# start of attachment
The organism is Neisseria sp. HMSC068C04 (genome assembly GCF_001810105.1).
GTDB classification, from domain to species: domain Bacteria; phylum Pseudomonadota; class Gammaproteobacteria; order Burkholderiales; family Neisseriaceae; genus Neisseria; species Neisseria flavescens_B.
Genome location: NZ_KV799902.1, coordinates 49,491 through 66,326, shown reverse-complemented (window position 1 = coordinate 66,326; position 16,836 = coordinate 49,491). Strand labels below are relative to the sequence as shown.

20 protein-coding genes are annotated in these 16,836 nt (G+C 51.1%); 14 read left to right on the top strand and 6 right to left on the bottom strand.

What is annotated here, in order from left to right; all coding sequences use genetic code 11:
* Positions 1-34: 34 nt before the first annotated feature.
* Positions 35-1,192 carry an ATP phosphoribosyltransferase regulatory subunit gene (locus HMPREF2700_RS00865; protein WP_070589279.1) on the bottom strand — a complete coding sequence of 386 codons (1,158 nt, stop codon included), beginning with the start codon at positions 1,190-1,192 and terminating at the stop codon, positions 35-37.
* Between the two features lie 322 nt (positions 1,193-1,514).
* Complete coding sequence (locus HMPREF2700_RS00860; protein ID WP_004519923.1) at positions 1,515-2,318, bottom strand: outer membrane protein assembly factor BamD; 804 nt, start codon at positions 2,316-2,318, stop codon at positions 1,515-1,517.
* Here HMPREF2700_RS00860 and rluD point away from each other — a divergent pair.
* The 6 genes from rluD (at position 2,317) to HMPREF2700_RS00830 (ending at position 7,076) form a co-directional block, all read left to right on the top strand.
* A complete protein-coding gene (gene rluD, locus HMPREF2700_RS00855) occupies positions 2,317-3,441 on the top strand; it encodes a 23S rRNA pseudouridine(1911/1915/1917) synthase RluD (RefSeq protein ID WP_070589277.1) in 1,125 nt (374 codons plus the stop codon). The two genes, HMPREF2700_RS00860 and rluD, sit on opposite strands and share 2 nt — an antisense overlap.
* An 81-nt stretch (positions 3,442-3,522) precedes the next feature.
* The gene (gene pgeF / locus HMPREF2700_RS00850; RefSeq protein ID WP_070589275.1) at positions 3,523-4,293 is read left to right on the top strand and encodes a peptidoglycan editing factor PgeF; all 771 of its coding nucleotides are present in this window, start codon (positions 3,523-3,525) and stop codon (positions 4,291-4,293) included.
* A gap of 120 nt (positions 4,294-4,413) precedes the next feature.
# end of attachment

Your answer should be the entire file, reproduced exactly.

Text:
The organism is Neisseria sp. HMSC068C04 (genome assembly GCF_001810105.1).
GTDB classification, from domain to species: domain Bacteria; phylum Pseudomonadota; class Gammaproteobacteria; order Burkholderiales; family Neisseriaceae; genus Neisseria; species Neisseria flavescens_B.
Genome location: NZ_KV799902.1, coordinates 49,491 through 66,326, shown reverse-complemented (window position 1 = coordinate 66,326; position 16,836 = coordinate 49,491). Strand labels below are relative to the sequence as shown.

20 protein-coding genes are annotated in these 16,836 nt (G+C 51.1%); 14 read left to right on the top strand and 6 right to left on the bottom strand.

What is annotated here, in order from left to right; all coding sequences use genetic code 11:
* Positions 1-34: 34 nt before the first annotated feature.
* Positions 35-1,192 carry an ATP phosphoribosyltransferase regulatory subunit gene (locus HMPREF2700_RS00865; protein WP_070589279.1) on the bottom strand — a complete coding sequence of 386 codons (1,158 nt, stop codon included), beginning with the start codon at positions 1,190-1,192 and terminating at the stop codon, positions 35-37.
* Between the two features lie 322 nt (positions 1,193-1,514).
* Complete coding sequence (locus HMPREF2700_RS00860; protein ID WP_004519923.1) at positions 1,515-2,318, bottom strand: outer membrane protein assembly factor BamD; 804 nt, start codon at positions 2,316-2,318, stop codon at positions 1,515-1,517.
* Here HMPREF2700_RS00860 and rluD point away from each other — a divergent pair.
* The 6 genes from rluD (at position 2,317) to HMPREF2700_RS00830 (ending at position 7,076) form a co-directional block, all read left to right on the top strand.
* A complete protein-coding gene (gene rluD, locus HMPREF2700_RS00855) occupies positions 2,317-3,441 on the top strand; it encodes a 23S rRNA pseudouridine(1911/1915/1917) synthase RluD (RefSeq protein ID WP_070589277.1) in 1,125 nt (374 codons plus the stop codon). The two genes, HMPREF2700_RS00860 and rluD, sit on opposite strands and share 2 nt — an antisense overlap.
* An 81-nt stretch (positions 3,442-3,522) precedes the next feature.
* The gene (gene pgeF / locus HMPREF2700_RS00850; RefSeq protein ID WP_070589275.1) at positions 3,523-4,293 is read left to right on the top strand and encodes a peptidoglycan editing factor PgeF; all 771 of its coding nucleotides are present in this window, start codon (positions 3,523-3,525) and stop codon (positions 4,291-4,293) included.
* A gap of 120 nt (positions 4,294-4,413) precedes the next feature.